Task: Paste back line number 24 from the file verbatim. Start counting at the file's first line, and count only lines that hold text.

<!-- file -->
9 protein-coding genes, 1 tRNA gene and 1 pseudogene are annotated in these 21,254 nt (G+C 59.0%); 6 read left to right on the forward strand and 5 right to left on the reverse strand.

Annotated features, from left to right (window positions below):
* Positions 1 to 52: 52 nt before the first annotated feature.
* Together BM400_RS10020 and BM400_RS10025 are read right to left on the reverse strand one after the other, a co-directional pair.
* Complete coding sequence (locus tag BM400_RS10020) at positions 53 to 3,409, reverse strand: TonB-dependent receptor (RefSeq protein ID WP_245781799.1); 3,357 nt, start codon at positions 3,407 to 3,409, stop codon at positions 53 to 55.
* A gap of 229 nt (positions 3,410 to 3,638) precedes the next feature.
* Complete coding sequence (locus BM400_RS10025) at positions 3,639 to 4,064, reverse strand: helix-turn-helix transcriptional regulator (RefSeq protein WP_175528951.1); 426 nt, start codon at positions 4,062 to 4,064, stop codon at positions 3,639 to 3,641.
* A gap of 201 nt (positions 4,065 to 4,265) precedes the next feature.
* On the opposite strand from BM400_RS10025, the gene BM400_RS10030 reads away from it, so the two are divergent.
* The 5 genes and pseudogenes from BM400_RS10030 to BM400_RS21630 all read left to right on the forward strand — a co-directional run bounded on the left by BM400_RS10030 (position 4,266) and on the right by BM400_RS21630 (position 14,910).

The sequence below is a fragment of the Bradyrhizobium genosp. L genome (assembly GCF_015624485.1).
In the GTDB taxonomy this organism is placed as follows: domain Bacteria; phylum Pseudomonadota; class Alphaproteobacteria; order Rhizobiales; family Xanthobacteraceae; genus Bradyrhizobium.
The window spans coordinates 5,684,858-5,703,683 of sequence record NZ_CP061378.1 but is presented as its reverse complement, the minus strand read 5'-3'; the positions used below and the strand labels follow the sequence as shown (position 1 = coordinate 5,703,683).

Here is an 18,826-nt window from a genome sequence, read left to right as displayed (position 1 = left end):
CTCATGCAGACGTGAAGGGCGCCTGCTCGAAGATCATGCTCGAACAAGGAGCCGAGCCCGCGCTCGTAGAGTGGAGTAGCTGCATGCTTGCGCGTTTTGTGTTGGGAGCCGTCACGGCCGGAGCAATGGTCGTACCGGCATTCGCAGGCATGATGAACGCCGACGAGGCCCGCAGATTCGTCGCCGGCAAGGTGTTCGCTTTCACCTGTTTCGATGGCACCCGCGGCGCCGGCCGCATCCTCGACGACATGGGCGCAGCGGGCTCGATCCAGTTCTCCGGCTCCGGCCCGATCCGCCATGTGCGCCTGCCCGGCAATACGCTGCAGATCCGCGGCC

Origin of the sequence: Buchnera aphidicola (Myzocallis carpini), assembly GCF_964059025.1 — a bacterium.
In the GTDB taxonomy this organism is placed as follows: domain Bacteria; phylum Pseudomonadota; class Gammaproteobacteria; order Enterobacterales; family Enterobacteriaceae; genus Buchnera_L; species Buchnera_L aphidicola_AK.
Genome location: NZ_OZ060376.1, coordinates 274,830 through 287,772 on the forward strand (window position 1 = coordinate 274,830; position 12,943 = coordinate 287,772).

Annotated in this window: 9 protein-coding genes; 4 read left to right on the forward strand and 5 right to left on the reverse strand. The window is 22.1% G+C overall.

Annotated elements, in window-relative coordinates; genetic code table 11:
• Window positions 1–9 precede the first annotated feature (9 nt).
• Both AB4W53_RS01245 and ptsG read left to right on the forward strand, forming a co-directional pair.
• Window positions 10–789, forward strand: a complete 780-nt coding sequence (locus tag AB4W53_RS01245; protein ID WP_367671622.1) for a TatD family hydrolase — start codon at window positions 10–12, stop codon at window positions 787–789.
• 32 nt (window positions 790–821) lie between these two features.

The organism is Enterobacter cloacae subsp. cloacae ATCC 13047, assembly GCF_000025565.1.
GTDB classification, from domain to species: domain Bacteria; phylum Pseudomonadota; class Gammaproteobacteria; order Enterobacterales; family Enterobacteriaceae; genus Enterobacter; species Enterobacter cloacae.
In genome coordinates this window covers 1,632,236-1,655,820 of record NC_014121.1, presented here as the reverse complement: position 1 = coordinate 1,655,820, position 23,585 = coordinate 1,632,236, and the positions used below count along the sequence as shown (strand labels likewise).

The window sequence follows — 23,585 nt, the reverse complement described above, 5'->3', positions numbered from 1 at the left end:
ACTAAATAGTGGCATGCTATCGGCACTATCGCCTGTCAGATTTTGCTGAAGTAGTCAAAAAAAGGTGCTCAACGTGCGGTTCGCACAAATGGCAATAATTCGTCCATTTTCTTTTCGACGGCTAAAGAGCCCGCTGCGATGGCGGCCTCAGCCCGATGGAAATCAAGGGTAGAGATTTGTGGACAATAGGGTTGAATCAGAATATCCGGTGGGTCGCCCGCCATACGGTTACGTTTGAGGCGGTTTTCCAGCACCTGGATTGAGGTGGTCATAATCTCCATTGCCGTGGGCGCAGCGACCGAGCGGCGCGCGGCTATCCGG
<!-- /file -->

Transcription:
• 32 nt (window positions 790–821) lie between these two features.